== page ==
Mobiles came and stayed. Smarter variants in the form of smartphones came in and stayed with a market changing impact. Now, tablets have started becoming the haute couture of the consumer electronics market. The number of products in these spaces have kept on increasing by the dozens almost every month.
When there wasn’t much else to break ground in these markets, Samsung which has increased its innovation standards ahead of most of its competition in the past two years, introduced the Samsung Galaxy Note, an attempted crossover between a smartphone and a tablet. A very smart innovation that resulted in a vital boost of sales for Samsung. In the process however Samsung hadn’t just boosted its sales or innovated upon its Galaxy series of smart products.
In essence this was the birth of the now very infamous phablet.
Post the launch of the Samsung Galaxy Note, another variant of the Note was unleashed in the form of the Samsung Galaxy Note 2 which in essence again settled this new segment of a smartphone and tablet, the crossover–phablets.
As with all new segments the phablet segment too started seeing an influx of a large number of devices from different manufacturers. Soon LG and Huawei were in the fray along with Micromax and Karbonn bringing up the rear end of this segment.
The phablets were symbolized by their giant screens, smart business features and also their magnificent processors. Micromax and Karbonn specifically were very swift in launching numerous variants as well as products in the phablet segment like the Micromax Superfone A100, A110 Superfone Canvas 2, A116 Canvas HD, Karbonn A30.
With these offerings getting glitzier by the day, the average consumer is getting drawn towards the phablets because of the uber cool gadget proposition that they promise along with the functionality of both a smartphone and a tablet all in one. Furthermore all these capabilities are coming at a lesser price now with the pretty competitive products from Micromax and Karbonn.
However are these phablets really as fab as they seem to be or are they just a few bigger gadgets that are trending for a period of time?
Considering all the advantages of a smartphone-tablet crossover that they provide, it would seem that phablets are here to stay. But if we look more closely phablets might not be as fab as what they say.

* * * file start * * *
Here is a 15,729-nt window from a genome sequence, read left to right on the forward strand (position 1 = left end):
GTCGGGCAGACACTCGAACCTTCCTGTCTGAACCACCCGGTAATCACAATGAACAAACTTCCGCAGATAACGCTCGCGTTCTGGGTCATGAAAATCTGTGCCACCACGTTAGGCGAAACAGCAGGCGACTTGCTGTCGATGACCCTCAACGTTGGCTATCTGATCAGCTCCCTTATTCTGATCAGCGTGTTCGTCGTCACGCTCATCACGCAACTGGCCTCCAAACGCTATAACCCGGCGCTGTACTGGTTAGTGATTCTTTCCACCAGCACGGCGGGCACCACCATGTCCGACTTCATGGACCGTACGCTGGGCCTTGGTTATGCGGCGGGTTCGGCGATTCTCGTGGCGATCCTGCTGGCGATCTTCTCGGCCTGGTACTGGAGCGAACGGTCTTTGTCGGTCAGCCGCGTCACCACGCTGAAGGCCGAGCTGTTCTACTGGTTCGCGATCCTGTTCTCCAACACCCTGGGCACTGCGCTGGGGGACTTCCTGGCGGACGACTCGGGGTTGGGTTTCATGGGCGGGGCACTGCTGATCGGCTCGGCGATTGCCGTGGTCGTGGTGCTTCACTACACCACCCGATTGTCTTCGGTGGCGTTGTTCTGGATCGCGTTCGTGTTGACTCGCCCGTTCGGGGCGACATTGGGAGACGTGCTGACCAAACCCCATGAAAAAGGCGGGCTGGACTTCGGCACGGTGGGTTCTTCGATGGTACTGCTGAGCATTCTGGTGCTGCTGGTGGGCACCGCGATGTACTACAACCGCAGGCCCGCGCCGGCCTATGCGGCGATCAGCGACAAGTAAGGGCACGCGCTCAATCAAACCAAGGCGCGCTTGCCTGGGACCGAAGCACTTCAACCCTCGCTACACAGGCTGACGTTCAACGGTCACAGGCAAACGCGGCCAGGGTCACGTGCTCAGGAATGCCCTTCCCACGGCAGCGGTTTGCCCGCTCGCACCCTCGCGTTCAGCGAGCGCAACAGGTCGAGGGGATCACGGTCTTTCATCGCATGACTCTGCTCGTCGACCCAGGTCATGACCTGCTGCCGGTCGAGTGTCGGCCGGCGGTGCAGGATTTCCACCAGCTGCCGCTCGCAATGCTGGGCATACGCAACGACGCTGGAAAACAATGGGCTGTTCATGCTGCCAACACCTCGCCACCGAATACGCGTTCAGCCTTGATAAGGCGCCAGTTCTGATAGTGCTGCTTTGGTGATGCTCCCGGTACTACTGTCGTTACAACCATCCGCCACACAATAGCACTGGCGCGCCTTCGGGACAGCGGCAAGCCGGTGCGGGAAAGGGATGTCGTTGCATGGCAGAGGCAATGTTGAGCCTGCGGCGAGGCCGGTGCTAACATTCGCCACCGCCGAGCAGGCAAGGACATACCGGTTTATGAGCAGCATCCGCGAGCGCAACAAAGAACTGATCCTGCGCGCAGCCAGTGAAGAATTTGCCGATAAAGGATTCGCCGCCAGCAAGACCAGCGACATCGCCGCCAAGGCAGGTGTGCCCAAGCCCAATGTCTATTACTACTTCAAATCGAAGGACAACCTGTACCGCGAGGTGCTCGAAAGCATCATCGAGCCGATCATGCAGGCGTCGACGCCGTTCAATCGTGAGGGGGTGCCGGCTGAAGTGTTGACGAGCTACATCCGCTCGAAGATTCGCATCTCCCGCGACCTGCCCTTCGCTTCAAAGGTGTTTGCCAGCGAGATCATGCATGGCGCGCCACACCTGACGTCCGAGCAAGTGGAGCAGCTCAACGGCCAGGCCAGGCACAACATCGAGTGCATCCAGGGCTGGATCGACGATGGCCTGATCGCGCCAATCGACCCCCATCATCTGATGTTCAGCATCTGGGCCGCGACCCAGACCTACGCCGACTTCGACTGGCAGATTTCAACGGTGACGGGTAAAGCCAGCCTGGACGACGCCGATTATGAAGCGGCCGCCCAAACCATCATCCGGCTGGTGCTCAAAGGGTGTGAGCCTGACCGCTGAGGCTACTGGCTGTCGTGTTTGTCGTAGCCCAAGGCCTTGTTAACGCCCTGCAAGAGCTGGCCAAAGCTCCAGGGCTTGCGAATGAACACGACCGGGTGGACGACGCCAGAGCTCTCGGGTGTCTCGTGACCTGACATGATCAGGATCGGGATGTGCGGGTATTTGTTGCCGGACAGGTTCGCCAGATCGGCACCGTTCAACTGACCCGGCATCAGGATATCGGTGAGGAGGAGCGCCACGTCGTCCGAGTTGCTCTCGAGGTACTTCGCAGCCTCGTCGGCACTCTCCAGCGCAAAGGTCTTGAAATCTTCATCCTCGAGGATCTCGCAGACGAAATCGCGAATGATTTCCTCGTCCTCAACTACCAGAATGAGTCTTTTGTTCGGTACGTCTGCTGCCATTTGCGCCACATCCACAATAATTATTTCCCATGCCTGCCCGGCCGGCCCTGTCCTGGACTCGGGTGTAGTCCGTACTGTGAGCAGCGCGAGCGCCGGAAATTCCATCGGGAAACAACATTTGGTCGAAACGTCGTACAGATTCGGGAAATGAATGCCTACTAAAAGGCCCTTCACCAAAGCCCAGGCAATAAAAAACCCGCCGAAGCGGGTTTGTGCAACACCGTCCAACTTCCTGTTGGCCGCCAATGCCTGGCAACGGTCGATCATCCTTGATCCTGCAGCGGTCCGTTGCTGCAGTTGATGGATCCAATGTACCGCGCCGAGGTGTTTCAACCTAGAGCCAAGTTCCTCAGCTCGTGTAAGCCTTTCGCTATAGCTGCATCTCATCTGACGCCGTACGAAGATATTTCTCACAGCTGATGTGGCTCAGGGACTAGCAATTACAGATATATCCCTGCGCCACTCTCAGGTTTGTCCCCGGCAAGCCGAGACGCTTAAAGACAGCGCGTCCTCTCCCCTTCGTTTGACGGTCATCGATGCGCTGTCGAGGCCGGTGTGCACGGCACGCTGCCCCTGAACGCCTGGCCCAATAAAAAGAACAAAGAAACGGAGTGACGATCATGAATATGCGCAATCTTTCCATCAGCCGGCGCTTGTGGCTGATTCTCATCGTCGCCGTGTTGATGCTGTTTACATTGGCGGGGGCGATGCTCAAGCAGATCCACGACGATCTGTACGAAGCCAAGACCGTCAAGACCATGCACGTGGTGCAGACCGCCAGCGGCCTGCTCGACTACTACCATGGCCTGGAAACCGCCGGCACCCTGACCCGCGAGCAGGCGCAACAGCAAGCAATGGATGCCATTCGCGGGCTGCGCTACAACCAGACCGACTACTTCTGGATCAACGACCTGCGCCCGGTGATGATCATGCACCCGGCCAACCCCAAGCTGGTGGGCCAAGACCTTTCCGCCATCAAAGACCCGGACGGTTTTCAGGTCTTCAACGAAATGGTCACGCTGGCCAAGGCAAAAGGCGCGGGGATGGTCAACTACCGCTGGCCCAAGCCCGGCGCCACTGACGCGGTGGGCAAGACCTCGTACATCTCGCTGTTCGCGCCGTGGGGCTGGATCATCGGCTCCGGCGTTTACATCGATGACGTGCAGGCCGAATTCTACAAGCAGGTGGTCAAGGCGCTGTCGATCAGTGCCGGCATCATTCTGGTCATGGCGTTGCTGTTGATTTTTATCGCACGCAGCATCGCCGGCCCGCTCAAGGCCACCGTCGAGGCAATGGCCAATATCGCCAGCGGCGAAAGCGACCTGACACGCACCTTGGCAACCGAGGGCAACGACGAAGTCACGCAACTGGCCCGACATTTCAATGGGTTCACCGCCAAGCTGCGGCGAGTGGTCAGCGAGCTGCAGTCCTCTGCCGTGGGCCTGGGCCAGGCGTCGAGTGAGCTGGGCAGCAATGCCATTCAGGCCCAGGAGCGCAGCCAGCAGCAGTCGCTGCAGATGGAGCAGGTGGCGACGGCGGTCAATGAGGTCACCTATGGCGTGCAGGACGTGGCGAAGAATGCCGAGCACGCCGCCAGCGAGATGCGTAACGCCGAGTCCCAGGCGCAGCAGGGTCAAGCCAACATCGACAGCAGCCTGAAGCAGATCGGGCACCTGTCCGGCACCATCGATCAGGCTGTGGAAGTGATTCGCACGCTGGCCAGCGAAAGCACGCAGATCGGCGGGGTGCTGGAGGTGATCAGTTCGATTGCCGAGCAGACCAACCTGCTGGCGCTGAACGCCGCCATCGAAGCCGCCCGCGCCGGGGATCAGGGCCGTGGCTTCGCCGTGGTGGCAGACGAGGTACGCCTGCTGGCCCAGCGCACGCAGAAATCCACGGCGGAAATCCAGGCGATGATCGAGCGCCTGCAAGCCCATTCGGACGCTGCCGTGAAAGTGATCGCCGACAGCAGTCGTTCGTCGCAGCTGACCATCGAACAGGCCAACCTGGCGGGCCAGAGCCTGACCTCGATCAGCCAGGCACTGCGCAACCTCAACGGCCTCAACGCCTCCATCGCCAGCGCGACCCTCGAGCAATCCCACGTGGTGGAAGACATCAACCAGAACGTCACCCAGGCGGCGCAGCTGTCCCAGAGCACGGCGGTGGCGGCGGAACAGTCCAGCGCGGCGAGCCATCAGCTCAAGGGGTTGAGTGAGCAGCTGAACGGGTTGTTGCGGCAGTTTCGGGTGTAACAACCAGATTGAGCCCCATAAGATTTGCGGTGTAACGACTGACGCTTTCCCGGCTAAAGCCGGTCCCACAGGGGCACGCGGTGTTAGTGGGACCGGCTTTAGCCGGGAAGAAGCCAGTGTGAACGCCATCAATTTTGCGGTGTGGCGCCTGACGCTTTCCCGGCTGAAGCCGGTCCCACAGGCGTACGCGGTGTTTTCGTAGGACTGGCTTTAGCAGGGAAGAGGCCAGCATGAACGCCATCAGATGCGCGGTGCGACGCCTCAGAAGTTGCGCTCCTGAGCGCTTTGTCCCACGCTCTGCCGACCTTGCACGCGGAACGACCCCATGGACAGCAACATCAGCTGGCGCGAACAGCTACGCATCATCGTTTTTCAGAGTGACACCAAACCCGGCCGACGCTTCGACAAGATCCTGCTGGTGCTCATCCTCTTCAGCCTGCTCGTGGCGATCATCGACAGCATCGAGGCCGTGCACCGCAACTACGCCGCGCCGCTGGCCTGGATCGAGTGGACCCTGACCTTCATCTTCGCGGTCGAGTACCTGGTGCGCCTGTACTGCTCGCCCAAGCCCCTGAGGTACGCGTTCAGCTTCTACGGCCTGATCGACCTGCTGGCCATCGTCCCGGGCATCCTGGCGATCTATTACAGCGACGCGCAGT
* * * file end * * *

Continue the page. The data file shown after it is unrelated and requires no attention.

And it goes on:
What is a mobile device if its not mobile in the first place. Phablets may be the smart end crossover of a smartphone and a tablet but when it comes to effortlessly carrying around a great gadget, a phablet gets beaten, hands down. In order to actually have a phablet on you all the time around, a bigger pocket is a definite requirement and if not that you would actually need a bag or a pouch to carry around.
When you buy a device, especially like a phablet which when coming from a renowned brand like a Samsung or an LG tend to burn a hole in your pockets, the least you expect out of the device is to fulfill your expectations in terms of the utility attached to the device. For a phablet the utility demand is that of high end smartphone capabilities at the same time doubling up as the mini-computing and entertainment needs that a tablet satisfies. But does a phablet fulfill these. While a Samsung Galaxy Note 2 does serve a few business utilities, but to a hardcore business person that might hardly be enough. Then again we can’t again catch up on a movie on a phablet, the same way we can on a tablet.
Consider all these and I am sure the phablet manufacturers need to sort out whether this segment is there to bring in a value to the consumer electronics market which will definitely be the watchword with the market getting overcrowded day in and day out or its just a gimmick for today.
As such, till then, phablets can only be considered flab and not fab.
[About the Author: The article has been contributed by Rupam Gogoi, who is part of the Find Yogi Team]